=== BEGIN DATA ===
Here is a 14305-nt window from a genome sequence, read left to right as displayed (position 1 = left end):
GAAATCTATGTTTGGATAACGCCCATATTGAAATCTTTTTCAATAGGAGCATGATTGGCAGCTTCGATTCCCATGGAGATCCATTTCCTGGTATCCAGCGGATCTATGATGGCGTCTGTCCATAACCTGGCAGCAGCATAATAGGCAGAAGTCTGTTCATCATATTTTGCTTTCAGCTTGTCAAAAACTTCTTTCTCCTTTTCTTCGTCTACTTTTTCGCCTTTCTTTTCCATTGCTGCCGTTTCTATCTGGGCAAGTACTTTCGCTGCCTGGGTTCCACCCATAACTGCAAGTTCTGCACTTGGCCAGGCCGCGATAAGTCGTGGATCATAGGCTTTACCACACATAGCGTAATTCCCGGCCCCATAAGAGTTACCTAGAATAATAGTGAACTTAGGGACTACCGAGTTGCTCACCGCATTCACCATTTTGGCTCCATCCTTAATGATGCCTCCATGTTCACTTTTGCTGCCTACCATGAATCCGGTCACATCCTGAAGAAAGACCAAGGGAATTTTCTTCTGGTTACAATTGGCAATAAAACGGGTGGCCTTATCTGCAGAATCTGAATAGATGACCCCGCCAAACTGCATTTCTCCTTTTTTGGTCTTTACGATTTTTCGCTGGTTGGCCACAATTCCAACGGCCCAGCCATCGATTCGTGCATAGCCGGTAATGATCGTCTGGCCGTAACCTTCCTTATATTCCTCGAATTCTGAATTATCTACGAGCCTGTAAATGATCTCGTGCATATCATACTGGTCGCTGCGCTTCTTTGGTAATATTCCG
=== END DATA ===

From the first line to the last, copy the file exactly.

Here is a 14305-nt window from a genome sequence, read left to right as displayed (position 1 = left end):
GAAATCTATGTTTGGATAACGCCCATATTGAAATCTTTTTCAATAGGAGCATGATTGGCAGCTTCGATTCCCATGGAGATCCATTTCCTGGTATCCAGCGGATCTATGATGGCGTCTGTCCATAACCTGGCAGCAGCATAATAGGCAGAAGTCTGTTCATCATATTTTGCTTTCAGCTTGTCAAAAACTTCTTTCTCCTTTTCTTCGTCTACTTTTTCGCCTTTCTTTTCCATTGCTGCCGTTTCTATCTGGGCAAGTACTTTCGCTGCCTGGGTTCCACCCATAACTGCAAGTTCTGCACTTGGCCAGGCCGCGATAAGTCGTGGATCATAGGCTTTACCACACATAGCGTAATTCCCGGCCCCATAAGAGTTACCTAGAATAATAGTGAACTTAGGGACTACCGAGTTGCTCACCGCATTCACCATTTTGGCTCCATCCTTAATGATGCCTCCATGTTCACTTTTGCTGCCTACCATGAATCCGGTCACATCCTGAAGAAAGACCAAGGGAATTTTCTTCTGGTTACAATTGGCAATAAAACGGGTGGCCTTATCTGCAGAATCTGAATAGATGACCCCGCCAAACTGCATTTCTCCTTTTTTGGTCTTTACGATTTTTCGCTGGTTGGCCACAATTCCAACGGCCCAGCCATCGATTCGTGCATAGCCGGTAATGATCGTCTGGCCGTAACCTTCCTTATATTCCTCGAATTCTGAATTATCTACGAGCCTGTAAATGATCTCGTGCATATCATACTGGTCGCTGCGCTTCTTTGGTAATATTCCG